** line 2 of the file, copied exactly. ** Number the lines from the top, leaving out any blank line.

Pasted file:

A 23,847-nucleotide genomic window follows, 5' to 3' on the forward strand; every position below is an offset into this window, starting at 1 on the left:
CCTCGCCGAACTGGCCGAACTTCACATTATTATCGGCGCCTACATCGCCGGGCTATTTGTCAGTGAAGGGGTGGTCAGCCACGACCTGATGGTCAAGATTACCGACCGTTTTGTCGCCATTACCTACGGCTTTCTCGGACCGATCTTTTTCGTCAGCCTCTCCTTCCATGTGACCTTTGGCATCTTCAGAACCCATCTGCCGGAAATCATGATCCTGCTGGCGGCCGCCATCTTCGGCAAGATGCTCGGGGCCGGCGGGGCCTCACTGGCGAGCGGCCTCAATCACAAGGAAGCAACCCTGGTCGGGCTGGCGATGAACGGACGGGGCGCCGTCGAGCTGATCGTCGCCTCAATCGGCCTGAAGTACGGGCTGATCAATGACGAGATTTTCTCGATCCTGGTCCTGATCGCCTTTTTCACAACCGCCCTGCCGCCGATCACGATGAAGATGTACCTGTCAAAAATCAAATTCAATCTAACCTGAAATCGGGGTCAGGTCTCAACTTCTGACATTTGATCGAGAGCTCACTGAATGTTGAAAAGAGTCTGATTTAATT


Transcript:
CCTCGCCGAACTGGCCGAACTTCACATTATTATCGGCGCCTACATCGCCGGGCTATTTGTCAGTGAAGGGGTGGTCAGCCACGACCTGATGGTCAAGATTACCGACCGTTTTGTCGCCATTACCTACGGCTTTCTCGGACCGATCTTTTTCGTCAGCCTCTCCTTCCATGTGACCTTTGGCATCTTCAGAACCCATCTGCCGGAAATCATGATCCTGCTGGCGGCCGCCATCTTCGGCAAGATGCTCGGGGCCGGCGGGGCCTCACTGGCGAGCGGCCTCAATCACAAGGAAGCAACCCTGGTCGGGCTGGCGATGAACGGACGGGGCGCCGTCGAGCTGATCGTCGCCTCAATCGGCCTGAAGTACGGGCTGATCAATGACGAGATTTTCTCGATCCTGGTCCTGATCGCCTTTTTCACAACCGCCCTGCCGCCGATCACGATGAAGATGTACCTGTCAAAAATCAAATTCAATCTAACCTGAAATCGGGGTCAGGTCTCAACTTCTGACATTTGATCGAGAGCTCACTGAATGTTGAAAAGAGTCTGATTTAATT